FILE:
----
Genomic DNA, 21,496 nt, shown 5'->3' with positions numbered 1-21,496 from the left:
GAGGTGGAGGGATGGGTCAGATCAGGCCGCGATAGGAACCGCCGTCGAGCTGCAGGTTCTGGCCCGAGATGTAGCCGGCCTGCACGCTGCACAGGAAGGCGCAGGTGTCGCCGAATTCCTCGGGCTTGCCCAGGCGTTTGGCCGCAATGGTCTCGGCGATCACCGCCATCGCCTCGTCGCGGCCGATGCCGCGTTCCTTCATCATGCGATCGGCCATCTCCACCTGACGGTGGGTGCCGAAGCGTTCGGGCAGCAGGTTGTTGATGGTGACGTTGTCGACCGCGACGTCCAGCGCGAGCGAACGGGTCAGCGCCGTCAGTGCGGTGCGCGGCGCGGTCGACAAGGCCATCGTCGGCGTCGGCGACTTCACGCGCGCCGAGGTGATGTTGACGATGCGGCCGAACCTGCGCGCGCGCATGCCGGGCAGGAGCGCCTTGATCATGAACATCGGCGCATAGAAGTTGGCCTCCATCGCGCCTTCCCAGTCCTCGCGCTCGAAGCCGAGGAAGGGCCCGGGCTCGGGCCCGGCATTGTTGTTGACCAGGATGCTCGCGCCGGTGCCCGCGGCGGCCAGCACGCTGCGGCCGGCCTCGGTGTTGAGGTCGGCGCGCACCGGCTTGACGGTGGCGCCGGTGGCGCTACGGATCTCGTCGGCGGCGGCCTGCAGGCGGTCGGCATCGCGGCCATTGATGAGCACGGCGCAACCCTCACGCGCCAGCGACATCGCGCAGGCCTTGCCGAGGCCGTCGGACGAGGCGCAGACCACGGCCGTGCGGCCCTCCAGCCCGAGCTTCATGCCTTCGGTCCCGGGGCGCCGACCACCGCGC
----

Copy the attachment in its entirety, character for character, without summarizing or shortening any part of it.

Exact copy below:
Genomic DNA, 21,496 nt, shown 5'->3' with positions numbered 1-21,496 from the left:
GAGGTGGAGGGATGGGTCAGATCAGGCCGCGATAGGAACCGCCGTCGAGCTGCAGGTTCTGGCCCGAGATGTAGCCGGCCTGCACGCTGCACAGGAAGGCGCAGGTGTCGCCGAATTCCTCGGGCTTGCCCAGGCGTTTGGCCGCAATGGTCTCGGCGATCACCGCCATCGCCTCGTCGCGGCCGATGCCGCGTTCCTTCATCATGCGATCGGCCATCTCCACCTGACGGTGGGTGCCGAAGCGTTCGGGCAGCAGGTTGTTGATGGTGACGTTGTCGACCGCGACGTCCAGCGCGAGCGAACGGGTCAGCGCCGTCAGTGCGGTGCGCGGCGCGGTCGACAAGGCCATCGTCGGCGTCGGCGACTTCACGCGCGCCGAGGTGATGTTGACGATGCGGCCGAACCTGCGCGCGCGCATGCCGGGCAGGAGCGCCTTGATCATGAACATCGGCGCATAGAAGTTGGCCTCCATCGCGCCTTCCCAGTCCTCGCGCTCGAAGCCGAGGAAGGGCCCGGGCTCGGGCCCGGCATTGTTGTTGACCAGGATGCTCGCGCCGGTGCCCGCGGCGGCCAGCACGCTGCGGCCGGCCTCGGTGTTGAGGTCGGCGCGCACCGGCTTGACGGTGGCGCCGGTGGCGCTACGGATCTCGTCGGCGGCGGCCTGCAGGCGGTCGGCATCGCGGCCATTGATGAGCACGGCGCAACCCTCACGCGCCAGCGACATCGCGCAGGCCTTGCCGAGGCCGTCGGACGAGGCGCAGACCACGGCCGTGCGGCCCTCCAGCCCGAGCTTCATGCCTTCGGTCCCGGGGCGCCGACCACCGCGC